The provincial government is getting heat for its proposal in the More Homes Built Faster Act to swap out the land from the Greenbelt in order to create a much-needed new housing supply in Ontario.
However, the plan – one of the multiple initiatives undertaken by the government to address the housing affordability and supply crisis – strikes the right balance, as it merely nibbles at the edges of the Greenbelt to permit new housing while adding to the overall land mass of the protected green land area.
The plan will adjust the boundary to remove 15 parcels of land totalling approximately 7,400 acres from edges of the Greenbelt area where at least 50,000 new homes could be built and replace them with 9,400 acres, including a portion of the Paris Galt Moraine and 13 urban river valleys in the Greater Golden Horseshoe. This would result in an overall Greenbelt expansion of about 2,000 acres.
Ontario’s population is expected to grow by more than two million people by 2031. As many as 1.5 million of the newcomers will likely locate the Greater Golden Horseshoe. We must adapt to the changing circumstances and dramatically pick up the pace of our housing supply for this growth.
The problem is severe. According to experts who presented recently at a housing summit hosted by RESCON, Ontario will need about 430,000 new housing listings, or 19 per cent more, by 2030. To reach the target of building 1.5 million new homes in Ontario over the next we must double our current efforts.
To build on identified Greenbelt parcels, landowners will have to abide by strict criteria. As Municipal Affairs and Housing Minister Steve Clark noted, they will be expected to develop detailed plans to build housing quickly as it is the government’s expectation that new home construction begins on the lands by no later than 2025, and that significant progress on approvals and implementation must be achieved by the end of 2023. The land would be added back into the Greenbelt if no progress is made.
Permission to build on the parcels will only be granted if the land is adjacent to existing Greenbelt boundaries, next to an existing urban area, and on or near readily serviceable land with local infrastructure.
The Greenbelt was established in 2005 and is a massive, 800,000-hectare swath of farmland, forests, and wetlands that stretches from Niagara to Port Hope.
Land identified for swapping out includes property along Lakeridge Road and Highway 401 in Ajax that is already surrounded by development. Other land includes a plot in Pickering from just north of Finch Avenue to Highway 401, and areas in Hamilton, Grimsby, Clarington, Richmond, Markham, Vaughan, and King Township.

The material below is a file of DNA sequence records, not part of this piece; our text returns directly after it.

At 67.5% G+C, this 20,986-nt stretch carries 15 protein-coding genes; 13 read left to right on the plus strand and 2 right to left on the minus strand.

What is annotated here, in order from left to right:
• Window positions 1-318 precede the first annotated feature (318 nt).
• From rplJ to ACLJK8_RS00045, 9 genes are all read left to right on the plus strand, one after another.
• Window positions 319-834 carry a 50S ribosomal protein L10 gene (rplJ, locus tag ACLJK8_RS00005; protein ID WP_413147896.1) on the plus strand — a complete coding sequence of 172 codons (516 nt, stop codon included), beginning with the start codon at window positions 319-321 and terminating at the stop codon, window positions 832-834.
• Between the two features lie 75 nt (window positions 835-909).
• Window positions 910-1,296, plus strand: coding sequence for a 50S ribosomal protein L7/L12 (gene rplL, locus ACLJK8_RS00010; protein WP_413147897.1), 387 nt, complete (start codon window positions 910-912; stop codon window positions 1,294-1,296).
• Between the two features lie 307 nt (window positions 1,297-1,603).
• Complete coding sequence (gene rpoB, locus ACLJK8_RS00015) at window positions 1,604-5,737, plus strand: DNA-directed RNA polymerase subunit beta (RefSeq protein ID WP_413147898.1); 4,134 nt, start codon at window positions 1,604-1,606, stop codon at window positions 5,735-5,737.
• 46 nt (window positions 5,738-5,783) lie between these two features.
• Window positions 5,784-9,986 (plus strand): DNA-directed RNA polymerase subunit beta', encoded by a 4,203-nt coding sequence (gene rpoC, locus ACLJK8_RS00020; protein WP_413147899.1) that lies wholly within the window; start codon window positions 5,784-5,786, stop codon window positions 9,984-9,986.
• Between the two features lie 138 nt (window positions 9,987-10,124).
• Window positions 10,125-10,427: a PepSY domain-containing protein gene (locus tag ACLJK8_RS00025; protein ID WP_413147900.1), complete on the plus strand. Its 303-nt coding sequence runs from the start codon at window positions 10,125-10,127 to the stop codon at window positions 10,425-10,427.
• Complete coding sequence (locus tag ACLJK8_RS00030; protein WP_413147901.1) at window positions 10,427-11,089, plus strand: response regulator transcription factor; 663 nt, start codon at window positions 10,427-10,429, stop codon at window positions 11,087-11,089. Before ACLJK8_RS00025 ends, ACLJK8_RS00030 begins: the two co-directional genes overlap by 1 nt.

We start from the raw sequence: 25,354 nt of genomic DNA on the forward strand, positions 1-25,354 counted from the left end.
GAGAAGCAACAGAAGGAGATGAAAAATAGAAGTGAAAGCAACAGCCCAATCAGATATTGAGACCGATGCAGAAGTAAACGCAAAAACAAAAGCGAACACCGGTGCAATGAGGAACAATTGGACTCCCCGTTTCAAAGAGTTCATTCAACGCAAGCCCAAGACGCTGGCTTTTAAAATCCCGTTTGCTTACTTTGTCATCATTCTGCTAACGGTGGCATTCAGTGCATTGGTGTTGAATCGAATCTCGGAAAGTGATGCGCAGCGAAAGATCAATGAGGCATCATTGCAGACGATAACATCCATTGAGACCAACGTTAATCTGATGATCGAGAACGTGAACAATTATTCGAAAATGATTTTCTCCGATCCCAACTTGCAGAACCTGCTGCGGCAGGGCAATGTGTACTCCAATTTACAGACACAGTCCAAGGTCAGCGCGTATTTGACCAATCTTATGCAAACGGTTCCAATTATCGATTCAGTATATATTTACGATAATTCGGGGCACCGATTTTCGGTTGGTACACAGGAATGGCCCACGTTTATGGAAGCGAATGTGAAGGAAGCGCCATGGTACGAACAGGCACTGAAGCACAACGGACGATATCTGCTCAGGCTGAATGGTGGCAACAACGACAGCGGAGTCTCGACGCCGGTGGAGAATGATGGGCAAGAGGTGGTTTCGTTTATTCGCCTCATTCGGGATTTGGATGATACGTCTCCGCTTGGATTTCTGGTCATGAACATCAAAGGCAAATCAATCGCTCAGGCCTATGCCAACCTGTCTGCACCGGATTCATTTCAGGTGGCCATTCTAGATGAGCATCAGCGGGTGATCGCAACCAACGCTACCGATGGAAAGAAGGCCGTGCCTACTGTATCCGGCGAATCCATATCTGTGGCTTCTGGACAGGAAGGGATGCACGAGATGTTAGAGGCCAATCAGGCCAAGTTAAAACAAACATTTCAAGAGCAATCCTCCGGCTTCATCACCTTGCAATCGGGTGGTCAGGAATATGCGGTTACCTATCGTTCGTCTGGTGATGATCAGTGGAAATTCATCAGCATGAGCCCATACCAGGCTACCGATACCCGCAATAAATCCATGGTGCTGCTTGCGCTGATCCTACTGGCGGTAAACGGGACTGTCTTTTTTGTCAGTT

The changes are an important and responsible part of the government’s broader plan to build the necessary housing that we need.
Circumstances have changed since the Greenbelt was created. Boundary lines were never intended to be written in stone forever and adjustments have been made under different governments.
As Minister Clark has noted, when the boundaries of the Greenbelt were drawn up, they encompassed environmentally sensitive lands as well as farmland and land that had previously been designated for growth for housing and employment spaces. This latest adjustment makes sense as it compensates for the land being used by actually adding a property to the Greenbelt elsewhere.
Like the rest of the country, Ontario is in the midst of a housing supply crisis. The plan allows more purposeful use of Greenbelt land to permit residential construction to proceed where it is needed.
Equally important, it adds to the Greenbelt and protects environmentally important lands.
The government’s approach is sensible. For example, the government decided to expand the Greenbelt in the area of the Paris Galt Moraine because of what it heard in past consultations. The area is the headwaters for many streams and rivers and is like a giant sponge that stores groundwater.
As expected, there has been pushback to the government’s plan. But with immigration on the increase, we will need more housing. Making land available for housing development where it is needed and adding land to the Greenbelt where it makes sense is an extremely bold and practical move.
We must do everything we can to get more shovels in the ground for housing. We can balance the protection of the Greenbelt with the demand for new homes. The government plan achieves that goal.
Richard Lyall is president of the Residential Construction Council of Ontario (RESCON). He has represented the building industry in Ontario since 1991. Contact him at [email protected]
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